I got to do this in Zambia in June this year, at the Kagem mine--owned in part and run by London-based gemstone producer Gemfields--in central Zambia's Copperbelt Province. I went on a trip no ordinary traveller would usually experience. For four days, I stayed in the mining camp, learning about security protocols (everyone, from the miners to Kagem mine's CEO, had to go through body checks when entering and leaving the camp) and how to walk in the heavy boots that miners wear.

 
While I was there, I had three distinct wow moments. One was when I got to witness an explosion that sheared off an entire cliff-side with explosive charges. While I stood safe on a hilltop about three kilometres away, the entire mound opposite me lit up in a sequence of flashes. A second later, sound caught up with light, and I heard an enormous boom, followed by a mini earthquake. But this was nothing compared to my second experience.

 
The day after the explosion, I went down into the pit to see the miners working. They were busy attacking a seam of dark mineral--found between talc-magnetite schist and pegmatite, the ore in which emeralds are formed--with shovels and pickaxes. These weren't ordinary workmen, but trained specialists who, while shovelling the ore, have to be sensitive enough not to harm any rocks that could turn out to be precious emeralds. I went down on my knees and worked with my hands, finally picking up a dark, cuboid rock that looked like, well, a rock. But as I turned it towards the sunlight in my palm, it revealed a vivid green facet. Timidly, I asked one of the workers if this was an emerald. A cursory glance and he said, "Yes, it is. Well done!" Well done? I had just found an emerald! Temples needed to be erected in my honour! Where, in fact, was my Nobel already?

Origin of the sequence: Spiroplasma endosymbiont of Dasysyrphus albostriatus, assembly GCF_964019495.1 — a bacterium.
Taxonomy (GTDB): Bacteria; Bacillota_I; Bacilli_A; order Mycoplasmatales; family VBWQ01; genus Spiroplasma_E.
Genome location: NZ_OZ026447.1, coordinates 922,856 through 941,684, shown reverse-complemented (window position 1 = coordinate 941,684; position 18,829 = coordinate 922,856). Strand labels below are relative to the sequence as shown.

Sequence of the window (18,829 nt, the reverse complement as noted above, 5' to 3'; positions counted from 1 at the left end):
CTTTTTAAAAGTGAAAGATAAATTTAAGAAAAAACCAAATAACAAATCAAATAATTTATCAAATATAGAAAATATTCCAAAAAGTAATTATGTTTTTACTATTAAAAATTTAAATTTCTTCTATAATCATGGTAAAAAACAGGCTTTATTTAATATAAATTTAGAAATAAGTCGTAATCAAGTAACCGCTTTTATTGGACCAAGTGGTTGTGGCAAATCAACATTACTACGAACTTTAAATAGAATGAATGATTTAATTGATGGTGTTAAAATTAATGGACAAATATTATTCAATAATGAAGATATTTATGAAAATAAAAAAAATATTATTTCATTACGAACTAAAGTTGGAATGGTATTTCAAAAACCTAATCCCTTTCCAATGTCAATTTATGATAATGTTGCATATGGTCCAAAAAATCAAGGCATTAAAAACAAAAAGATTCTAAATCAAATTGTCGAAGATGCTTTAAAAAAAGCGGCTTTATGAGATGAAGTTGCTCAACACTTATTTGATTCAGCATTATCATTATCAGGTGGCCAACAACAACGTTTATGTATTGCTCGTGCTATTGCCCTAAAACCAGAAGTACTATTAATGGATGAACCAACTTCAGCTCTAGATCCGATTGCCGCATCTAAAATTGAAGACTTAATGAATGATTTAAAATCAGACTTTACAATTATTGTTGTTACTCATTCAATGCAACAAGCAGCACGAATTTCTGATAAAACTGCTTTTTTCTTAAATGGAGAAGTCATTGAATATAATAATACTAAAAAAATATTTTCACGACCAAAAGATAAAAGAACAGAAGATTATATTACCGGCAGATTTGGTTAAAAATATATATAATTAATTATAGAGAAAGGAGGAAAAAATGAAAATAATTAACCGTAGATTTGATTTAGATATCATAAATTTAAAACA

Back at the camp, I had joined the mining officers for a drink (or three) at the Lakehouse, Kagem's watering hole, built on stilts on the edge of a small lake. As I made my way across the deck to talk with one of my new friends, I was told to look out over the lake. Gliding silently on the still waters was a crocodile, emanating danger like only crocodiles that glide silently can. And a round of cheers went up all around. This croc, a baby not even a metre-and-a-half long, was Kagem's pet, named Number Seven. He (or she, nobody knows) had six predecessors with befitting names like Lakehouse (obviously), Scarface, Butch, and … ahem, Fluffy.

 
As we fed Number Seven scraps from the barbecue (did I mention we would get the grill going almost every evening at the Lakehouse?), I reflected on my short stay in a place no tourist could ever access. Zambia's emerald mines--and living with the miners--had taught me so much more than a holiday with its beautiful safaris ever could.